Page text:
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fuzzy dinos

Feathered Dinosaurs Were Probably Fuzzier Than We Thought

A new study reveals details about the feathers of some bird-like dinosaurs.

Samantha Cole

Look at this fluffy dinosaur, with its fuzzy arms and felted face, holding a smirking expression that says, I am so shaggy and pleased about it.

It’s paleoartist Rebecca Gelernter's interpretation of how Anchiornis, a small, bird-like paravian dinosaur from the Jurassic period, looked when it lived some 150 million years ago. It’s challenging what scientists know about feathered dinosaurs from that era.

New research led by the University of Bristol suggests that some feathered dinosaurs, like Anchiornis and Velociraptor, were more fuzzy than sleek: Think fluffy kiwi bird instead of smooth hawk. Rather than the “zipped” feathers of modern birds, its plumage was likely composed of short quills with long, flexible barbs that stuck out in V-shapes. Longer feathers sprouted from its legs, arms, and tail, helping it glide.

The findings are based on Anchiornis fossils discovered in China. Well-preserved fossils of the small, winged dinosaur have been the source of discovery in the past, with laser imaging of soft tissues and analysis of their melanosome structures revealing the color of dinosaurs for the first time in 2010.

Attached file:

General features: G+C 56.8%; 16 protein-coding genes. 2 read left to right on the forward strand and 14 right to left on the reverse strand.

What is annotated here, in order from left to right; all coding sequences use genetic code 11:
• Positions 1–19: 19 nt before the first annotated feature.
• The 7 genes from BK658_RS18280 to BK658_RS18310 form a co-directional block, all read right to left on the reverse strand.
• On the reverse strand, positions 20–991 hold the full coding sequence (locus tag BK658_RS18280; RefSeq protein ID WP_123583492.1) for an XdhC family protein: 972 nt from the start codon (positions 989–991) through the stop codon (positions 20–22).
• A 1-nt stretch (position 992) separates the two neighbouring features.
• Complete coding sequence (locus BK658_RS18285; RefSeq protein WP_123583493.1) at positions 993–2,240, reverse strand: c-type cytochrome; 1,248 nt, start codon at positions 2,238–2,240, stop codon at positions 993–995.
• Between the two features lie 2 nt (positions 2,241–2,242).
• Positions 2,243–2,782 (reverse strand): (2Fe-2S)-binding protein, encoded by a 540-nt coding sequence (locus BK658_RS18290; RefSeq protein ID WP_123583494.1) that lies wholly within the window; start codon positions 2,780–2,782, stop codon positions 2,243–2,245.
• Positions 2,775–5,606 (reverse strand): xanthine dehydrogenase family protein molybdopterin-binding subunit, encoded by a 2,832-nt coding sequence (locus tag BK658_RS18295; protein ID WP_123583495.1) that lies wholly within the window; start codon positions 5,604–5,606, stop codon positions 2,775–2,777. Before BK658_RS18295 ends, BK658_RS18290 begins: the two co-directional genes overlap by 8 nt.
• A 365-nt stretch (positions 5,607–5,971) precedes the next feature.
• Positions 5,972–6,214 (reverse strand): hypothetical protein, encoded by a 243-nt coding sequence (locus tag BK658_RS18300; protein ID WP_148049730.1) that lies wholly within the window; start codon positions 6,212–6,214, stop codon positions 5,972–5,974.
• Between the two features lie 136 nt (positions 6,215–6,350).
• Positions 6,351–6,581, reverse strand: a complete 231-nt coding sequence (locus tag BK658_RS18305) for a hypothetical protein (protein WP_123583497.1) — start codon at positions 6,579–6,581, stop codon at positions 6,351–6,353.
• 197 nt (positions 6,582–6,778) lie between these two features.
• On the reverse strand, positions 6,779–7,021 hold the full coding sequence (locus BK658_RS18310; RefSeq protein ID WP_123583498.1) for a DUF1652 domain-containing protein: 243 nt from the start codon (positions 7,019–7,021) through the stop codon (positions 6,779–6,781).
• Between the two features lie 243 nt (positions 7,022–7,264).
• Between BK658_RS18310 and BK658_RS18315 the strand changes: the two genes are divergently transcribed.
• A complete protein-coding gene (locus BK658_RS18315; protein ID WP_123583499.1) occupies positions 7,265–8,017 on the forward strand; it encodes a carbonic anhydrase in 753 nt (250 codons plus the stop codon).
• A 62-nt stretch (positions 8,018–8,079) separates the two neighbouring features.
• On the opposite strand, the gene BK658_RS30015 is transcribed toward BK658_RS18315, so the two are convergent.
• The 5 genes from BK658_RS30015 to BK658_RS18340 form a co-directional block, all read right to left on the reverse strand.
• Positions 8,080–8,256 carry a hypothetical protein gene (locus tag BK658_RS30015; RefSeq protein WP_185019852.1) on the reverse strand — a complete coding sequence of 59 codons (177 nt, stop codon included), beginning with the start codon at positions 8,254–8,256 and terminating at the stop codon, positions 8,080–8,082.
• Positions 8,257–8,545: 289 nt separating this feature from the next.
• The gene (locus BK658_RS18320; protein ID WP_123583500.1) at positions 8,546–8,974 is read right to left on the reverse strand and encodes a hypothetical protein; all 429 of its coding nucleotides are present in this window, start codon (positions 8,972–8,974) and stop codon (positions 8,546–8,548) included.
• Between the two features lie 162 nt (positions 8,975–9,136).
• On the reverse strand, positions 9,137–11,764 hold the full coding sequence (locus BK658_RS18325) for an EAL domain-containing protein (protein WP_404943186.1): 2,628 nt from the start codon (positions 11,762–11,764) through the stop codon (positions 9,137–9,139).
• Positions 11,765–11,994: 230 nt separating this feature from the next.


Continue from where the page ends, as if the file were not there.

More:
“Personally, I think this highlights how we can't simply depict these dinosaurs that are closely related to true birds as fully modern in their bird-like characteristics,” Evan Saitta, a University of Bristol PhD candidate and researcher on the study, told me in an email. “They had feathers like birds, but these would have been more primitive in form.”

In previous years, the idea of feathered dinosaurs has miffed some diehard scaly-dino fans, including the discovery of Yutyrannus huali, or “beautiful feathered tyrant,” in 2012. “Do you really want the megastars of the dinosaurian world displaying colourful yet gaudy feathers and dancing like a demented turkey cock?” paleontologist Mark Wildman wrote at the time. (Well, kind of!)

So, to be scientifically accurate, according to this new research, the raptors in Jurassic Park should have looked like fuzzy, turkey-sized kiwi birds instead of human-sized scaly monsters. Somehow, a pack of downy screeching furballs sounds scarier.